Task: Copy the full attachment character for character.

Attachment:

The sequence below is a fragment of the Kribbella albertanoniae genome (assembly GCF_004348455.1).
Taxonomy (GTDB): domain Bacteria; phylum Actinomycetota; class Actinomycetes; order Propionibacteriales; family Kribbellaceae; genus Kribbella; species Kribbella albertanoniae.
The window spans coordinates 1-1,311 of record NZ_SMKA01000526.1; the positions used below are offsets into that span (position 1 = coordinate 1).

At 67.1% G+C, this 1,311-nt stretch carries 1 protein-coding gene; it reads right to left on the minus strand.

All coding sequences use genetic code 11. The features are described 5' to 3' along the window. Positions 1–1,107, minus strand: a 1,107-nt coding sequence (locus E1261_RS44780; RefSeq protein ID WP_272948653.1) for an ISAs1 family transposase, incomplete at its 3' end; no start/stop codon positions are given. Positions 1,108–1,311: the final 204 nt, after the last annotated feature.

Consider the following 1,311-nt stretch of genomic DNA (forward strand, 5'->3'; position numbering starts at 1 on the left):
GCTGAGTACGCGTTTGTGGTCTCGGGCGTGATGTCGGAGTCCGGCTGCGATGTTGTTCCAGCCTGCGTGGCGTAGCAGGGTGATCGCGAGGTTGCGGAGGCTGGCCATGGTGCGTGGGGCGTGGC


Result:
The sequence below is a fragment of the Kribbella albertanoniae genome (assembly GCF_004348455.1).
Taxonomy (GTDB): domain Bacteria; phylum Actinomycetota; class Actinomycetes; order Propionibacteriales; family Kribbellaceae; genus Kribbella; species Kribbella albertanoniae.
The window spans coordinates 1-1,311 of record NZ_SMKA01000526.1; the positions used below are offsets into that span (position 1 = coordinate 1).

At 67.1% G+C, this 1,311-nt stretch carries 1 protein-coding gene; it reads right to left on the minus strand.

All coding sequences use genetic code 11. The features are described 5' to 3' along the window. Positions 1–1,107, minus strand: a 1,107-nt coding sequence (locus E1261_RS44780; RefSeq protein ID WP_272948653.1) for an ISAs1 family transposase, incomplete at its 3' end; no start/stop codon positions are given. Positions 1,108–1,311: the final 204 nt, after the last annotated feature.

Consider the following 1,311-nt stretch of genomic DNA (forward strand, 5'->3'; position numbering starts at 1 on the left):
GCTGAGTACGCGTTTGTGGTCTCGGGCGTGATGTCGGAGTCCGGCTGCGATGTTGTTCCAGCCTGCGTGGCGTAGCAGGGTGATCGCGAGGTTGCGGAGGCTGGCCATGGTGCGTGGGGCGTGGC